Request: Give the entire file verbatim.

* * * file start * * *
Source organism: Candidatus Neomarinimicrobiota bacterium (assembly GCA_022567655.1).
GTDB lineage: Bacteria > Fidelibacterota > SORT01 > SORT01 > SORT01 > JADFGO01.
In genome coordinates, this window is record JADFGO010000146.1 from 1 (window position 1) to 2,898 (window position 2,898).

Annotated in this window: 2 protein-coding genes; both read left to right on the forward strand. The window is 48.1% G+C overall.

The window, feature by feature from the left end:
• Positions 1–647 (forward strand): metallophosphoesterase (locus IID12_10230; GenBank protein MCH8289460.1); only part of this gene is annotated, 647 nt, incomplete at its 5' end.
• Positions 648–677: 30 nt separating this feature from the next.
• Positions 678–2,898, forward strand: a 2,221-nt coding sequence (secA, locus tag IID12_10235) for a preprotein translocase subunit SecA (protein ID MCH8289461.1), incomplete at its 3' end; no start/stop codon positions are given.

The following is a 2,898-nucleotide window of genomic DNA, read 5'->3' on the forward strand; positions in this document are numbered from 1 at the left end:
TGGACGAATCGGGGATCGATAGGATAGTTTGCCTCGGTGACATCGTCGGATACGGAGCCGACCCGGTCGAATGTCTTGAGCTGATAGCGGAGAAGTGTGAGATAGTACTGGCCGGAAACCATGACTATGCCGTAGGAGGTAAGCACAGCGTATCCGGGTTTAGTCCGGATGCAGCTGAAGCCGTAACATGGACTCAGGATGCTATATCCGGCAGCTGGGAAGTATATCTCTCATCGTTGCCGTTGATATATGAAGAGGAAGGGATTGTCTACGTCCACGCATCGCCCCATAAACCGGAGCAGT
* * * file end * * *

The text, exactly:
Source organism: Candidatus Neomarinimicrobiota bacterium (assembly GCA_022567655.1).
GTDB lineage: Bacteria > Fidelibacterota > SORT01 > SORT01 > SORT01 > JADFGO01.
In genome coordinates, this window is record JADFGO010000146.1 from 1 (window position 1) to 2,898 (window position 2,898).

Annotated in this window: 2 protein-coding genes; both read left to right on the forward strand. The window is 48.1% G+C overall.

The window, feature by feature from the left end:
• Positions 1–647 (forward strand): metallophosphoesterase (locus IID12_10230; GenBank protein MCH8289460.1); only part of this gene is annotated, 647 nt, incomplete at its 5' end.
• Positions 648–677: 30 nt separating this feature from the next.
• Positions 678–2,898, forward strand: a 2,221-nt coding sequence (secA, locus tag IID12_10235) for a preprotein translocase subunit SecA (protein ID MCH8289461.1), incomplete at its 3' end; no start/stop codon positions are given.

The following is a 2,898-nucleotide window of genomic DNA, read 5'->3' on the forward strand; positions in this document are numbered from 1 at the left end:
TGGACGAATCGGGGATCGATAGGATAGTTTGCCTCGGTGACATCGTCGGATACGGAGCCGACCCGGTCGAATGTCTTGAGCTGATAGCGGAGAAGTGTGAGATAGTACTGGCCGGAAACCATGACTATGCCGTAGGAGGTAAGCACAGCGTATCCGGGTTTAGTCCGGATGCAGCTGAAGCCGTAACATGGACTCAGGATGCTATATCCGGCAGCTGGGAAGTATATCTCTCATCGTTGCCGTTGATATATGAAGAGGAAGGGATTGTCTACGTCCACGCATCGCCCCATAAACCGGAGCAGT